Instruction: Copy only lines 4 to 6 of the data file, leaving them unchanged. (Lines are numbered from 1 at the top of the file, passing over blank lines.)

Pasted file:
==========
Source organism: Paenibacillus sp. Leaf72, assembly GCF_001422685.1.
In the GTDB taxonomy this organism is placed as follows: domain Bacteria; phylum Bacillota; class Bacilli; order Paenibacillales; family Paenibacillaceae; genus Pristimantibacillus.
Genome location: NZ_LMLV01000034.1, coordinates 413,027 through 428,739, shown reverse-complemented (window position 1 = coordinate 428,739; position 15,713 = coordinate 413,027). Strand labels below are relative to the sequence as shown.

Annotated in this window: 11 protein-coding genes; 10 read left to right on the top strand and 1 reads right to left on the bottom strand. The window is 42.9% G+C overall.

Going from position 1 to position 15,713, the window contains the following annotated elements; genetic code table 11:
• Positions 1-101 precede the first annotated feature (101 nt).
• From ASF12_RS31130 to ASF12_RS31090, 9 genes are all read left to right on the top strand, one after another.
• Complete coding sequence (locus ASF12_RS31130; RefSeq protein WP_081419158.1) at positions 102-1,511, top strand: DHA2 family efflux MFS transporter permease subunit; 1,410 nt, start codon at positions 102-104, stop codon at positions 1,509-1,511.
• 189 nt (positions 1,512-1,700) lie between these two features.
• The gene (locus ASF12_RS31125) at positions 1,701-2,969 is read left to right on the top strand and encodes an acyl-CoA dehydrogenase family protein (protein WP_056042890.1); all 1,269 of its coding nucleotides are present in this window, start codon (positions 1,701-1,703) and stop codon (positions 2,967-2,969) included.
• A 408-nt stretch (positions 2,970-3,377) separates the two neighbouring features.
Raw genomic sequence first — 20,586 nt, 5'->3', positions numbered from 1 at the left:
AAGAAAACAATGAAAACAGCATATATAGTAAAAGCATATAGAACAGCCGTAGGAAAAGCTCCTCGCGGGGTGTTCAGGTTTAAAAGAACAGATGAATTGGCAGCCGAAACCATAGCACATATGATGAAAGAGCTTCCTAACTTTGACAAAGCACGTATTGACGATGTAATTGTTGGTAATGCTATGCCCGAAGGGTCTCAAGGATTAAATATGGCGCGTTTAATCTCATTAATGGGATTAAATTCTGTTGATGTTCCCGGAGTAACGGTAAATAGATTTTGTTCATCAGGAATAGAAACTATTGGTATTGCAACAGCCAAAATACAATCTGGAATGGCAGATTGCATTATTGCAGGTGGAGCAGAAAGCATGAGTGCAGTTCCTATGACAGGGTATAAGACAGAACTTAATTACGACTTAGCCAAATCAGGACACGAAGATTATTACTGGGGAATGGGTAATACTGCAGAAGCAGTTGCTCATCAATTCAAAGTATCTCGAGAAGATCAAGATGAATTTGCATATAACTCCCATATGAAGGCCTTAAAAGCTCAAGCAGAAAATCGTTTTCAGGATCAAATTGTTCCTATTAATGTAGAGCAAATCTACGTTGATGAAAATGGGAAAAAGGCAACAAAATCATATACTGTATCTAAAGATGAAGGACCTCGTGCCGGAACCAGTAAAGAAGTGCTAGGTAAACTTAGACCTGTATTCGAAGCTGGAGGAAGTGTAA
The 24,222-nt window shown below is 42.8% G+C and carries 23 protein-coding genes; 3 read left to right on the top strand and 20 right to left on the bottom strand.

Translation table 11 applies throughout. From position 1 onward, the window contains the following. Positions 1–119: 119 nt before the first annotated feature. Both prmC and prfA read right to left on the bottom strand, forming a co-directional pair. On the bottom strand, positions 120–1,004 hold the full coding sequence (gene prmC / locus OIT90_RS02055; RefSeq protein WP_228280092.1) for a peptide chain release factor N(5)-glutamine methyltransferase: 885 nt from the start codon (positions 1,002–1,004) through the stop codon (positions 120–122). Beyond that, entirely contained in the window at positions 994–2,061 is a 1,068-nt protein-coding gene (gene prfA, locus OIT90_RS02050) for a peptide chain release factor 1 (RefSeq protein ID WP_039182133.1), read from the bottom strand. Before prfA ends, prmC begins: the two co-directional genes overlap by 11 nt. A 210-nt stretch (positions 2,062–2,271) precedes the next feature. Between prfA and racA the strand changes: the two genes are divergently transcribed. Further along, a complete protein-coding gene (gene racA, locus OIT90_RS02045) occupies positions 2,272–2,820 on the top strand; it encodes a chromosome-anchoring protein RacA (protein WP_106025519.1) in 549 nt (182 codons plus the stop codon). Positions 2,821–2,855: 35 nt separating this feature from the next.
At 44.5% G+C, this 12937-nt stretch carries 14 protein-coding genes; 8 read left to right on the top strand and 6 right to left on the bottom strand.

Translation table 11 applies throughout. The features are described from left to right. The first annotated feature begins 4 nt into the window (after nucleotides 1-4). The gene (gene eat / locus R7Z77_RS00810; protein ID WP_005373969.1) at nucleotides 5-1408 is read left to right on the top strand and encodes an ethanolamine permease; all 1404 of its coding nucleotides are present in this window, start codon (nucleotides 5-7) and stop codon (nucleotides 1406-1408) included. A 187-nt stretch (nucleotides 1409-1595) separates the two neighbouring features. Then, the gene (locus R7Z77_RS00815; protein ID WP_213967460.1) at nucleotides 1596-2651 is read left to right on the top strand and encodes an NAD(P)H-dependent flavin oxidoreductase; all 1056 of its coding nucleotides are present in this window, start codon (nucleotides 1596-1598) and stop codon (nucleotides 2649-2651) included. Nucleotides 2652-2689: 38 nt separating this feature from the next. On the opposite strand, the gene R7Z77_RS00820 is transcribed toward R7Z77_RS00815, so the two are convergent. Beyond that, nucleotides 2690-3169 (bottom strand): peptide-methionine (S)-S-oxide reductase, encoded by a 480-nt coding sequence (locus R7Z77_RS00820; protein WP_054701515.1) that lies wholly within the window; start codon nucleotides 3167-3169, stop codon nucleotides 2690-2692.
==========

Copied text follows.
Annotated in this window: 11 protein-coding genes; 10 read left to right on the top strand and 1 reads right to left on the bottom strand. The window is 42.9% G+C overall.

Going from position 1 to position 15,713, the window contains the following annotated elements; genetic code table 11:
• Positions 1-101 precede the first annotated feature (101 nt).